Attorney General Maura Healey has failed to respond — at least to date — to a call from Catholic advocacy groups that her office investigate the personnel records of all Massachusetts archdioceses in order to ensure that there is no evidence of accused abusive priests being shuttled between or among parishes.
It should be noted that there have not been renewed allegations of priestly abuse in Massachusetts. The Roman Catholic Church, however, is embroiled in a heated, almost global debate about how to respond to such charges which have become almost commonplace.
The political group Catholic Democrats and church accountability organization Voice of the Faithful want an investigation of the Worcester, Springfield and Fall River Dioceses, as well as an update to a 2003 investigation of the Boston Archdiocese.
Leaders of the lay groups say knowing which priests were paid for work in what parishes, and if any additional payments or pensions were given out, can shed light on whether accused priests were relocated after accusations of abuse.
The 2003 investigation on the Boston Archdioceses by then-Attorney General Tom Reilly did delve into payroll and personnel records, but the state's remaining dioceses have not been similarly scrutinized. The Boston Archdiocese report has been public for over a decade and the archdiocese maintains a list of names of priests involved in abuse allegations.
"I think that Attorney General Healey should conduct an investigation of the other three dioceses in Massachusetts," Steve Krueger, president of the Catholic Democrats told WGBH News.
Healey's office declined to comment on the calls for an investigation.
In a Boston Globe op-ed titled "We must change our culture and reform our laws," Healey, a Catholic, wrote that her "position is simple."
"We must listen to and support all victims and survivors. We must expose abusers and bring them to justice. We must change our culture and reform our laws to help those of us in law enforcement achieve those goals. And all of us must do our part to protect children and families from abuse and assault," Healey wrote.
In the op-ed, Healey mentioned the 2003 investigation and focused on aiding sexual abuse survivors who come forward. She also called on church leaders to cooperate with law enforcement and to end the "culture of secrecy and silence that forced survivors to suffer alone."
"If additional survivors come forward, there must be swift and comprehensive investigations and consequences. We can never again allow cultures of silence to mute survivors and prevent abusers from being identified and stopped," Healey wrote in the Oct. 8 Globe piece, published in the aftermath of a Pennsylvania grand jury's damning report on clergy sexual abuse in that state.
Voice of the Faithful spokesman Nick Ingala said investigations of the church's finances, including payments to priests or parishioners, could aide claims of abuse and give churchgoers a better idea of how donations are used.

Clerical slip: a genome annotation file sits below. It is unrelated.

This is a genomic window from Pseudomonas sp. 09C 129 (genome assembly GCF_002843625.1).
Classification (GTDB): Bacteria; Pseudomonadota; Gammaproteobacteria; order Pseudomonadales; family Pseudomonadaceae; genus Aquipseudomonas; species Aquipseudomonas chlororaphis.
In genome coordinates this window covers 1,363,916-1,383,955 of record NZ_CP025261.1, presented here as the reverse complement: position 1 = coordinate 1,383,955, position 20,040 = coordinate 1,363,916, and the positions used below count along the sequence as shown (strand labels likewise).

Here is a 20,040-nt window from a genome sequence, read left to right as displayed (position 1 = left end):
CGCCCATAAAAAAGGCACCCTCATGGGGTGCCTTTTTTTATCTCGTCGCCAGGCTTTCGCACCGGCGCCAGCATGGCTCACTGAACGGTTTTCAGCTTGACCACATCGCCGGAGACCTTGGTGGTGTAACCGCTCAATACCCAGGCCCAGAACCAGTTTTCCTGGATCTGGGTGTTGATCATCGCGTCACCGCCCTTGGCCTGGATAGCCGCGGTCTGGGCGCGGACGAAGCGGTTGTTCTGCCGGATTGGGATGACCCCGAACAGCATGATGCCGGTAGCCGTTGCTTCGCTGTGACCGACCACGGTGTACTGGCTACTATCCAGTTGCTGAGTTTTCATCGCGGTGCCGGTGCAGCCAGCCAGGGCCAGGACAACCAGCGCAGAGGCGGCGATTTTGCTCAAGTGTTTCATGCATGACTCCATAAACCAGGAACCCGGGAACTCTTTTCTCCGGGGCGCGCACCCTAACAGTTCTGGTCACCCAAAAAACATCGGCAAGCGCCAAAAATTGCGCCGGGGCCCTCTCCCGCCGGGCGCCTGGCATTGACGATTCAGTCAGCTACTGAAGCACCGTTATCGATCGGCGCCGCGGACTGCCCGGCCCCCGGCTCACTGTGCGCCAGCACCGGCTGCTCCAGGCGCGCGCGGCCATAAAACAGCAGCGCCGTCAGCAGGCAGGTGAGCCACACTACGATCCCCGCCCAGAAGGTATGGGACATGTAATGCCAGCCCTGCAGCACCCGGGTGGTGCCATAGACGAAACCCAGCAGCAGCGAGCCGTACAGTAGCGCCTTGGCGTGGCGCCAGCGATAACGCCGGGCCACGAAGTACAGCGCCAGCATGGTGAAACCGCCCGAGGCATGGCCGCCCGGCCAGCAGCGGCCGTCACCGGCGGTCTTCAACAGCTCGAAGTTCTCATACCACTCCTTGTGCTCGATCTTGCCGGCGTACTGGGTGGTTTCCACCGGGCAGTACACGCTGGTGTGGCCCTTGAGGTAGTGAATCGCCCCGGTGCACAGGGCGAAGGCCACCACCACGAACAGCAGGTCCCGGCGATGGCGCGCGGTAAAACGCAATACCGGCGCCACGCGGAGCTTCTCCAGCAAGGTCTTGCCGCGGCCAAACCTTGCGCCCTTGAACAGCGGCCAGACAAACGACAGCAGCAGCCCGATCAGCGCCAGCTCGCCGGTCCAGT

"If the faithful had known about secret settlements, there may have been an earlier hue and cry gone up over moving pedophile priests around and maybe ameliorated a bit the whole scandal," Ingala said.
Voice of the Faithful has conducted reviews of available online financial data of each diocese in the U.S. and encourages dioceses to post financial statements online so church members can see where donations go.
"This stems from our feeling that secrecy over finances contributed to the clergy sexual abuse scandal," Ingala said.
In her full statement to WGBH News when asked about the advocacy groups' call for payroll investigations, Healey spokesperson Jillian Fennimore wrote:
“It is critical that we ensure greater accountability for all church leaders nationwide in addressing this crisis without delay. In Massachusetts, with strong laws in place to help victims and guard against abuse, we expect everyone who works in a church to be proactive in preventing these crimes in our state as we continue to find ways to improve our existing policies and systems.”
Fennimore added: "Our office plans to reach out to the organization to get more information."
Lay advocates are also pushing local church leaders themselves to take action. Voice of the Faithful is asking U.S. bishops to push back against a recent directive from the Vatican to delay a vote on new guidelines for dealing with sexual abuse to prevent the crimes or coverups.
"Clergy sexual abuse of minors and its coverup is morally reprehensible, and VOTF and others have
repeatedly listed what bishops can do, none of which require Vatican approval and most of which have
been done by at least one bishop," the group wrote in a statement. Voice of the Faithful says Bishops have authority without Vatican consent to publish all the names of accused abusers and open secret church files, report all allegations of abuse to civil authorities and investigate the level of crimes and cover ups in a diocese.
The Boston Archdiocese, Springfield Diocese, Worcester Diocese and Fall River Diocese did not immediately return requests for comment. The Bishops in charge of those dioceses are all currently in Baltimore for the U.S. Conference of Catholic Bishops.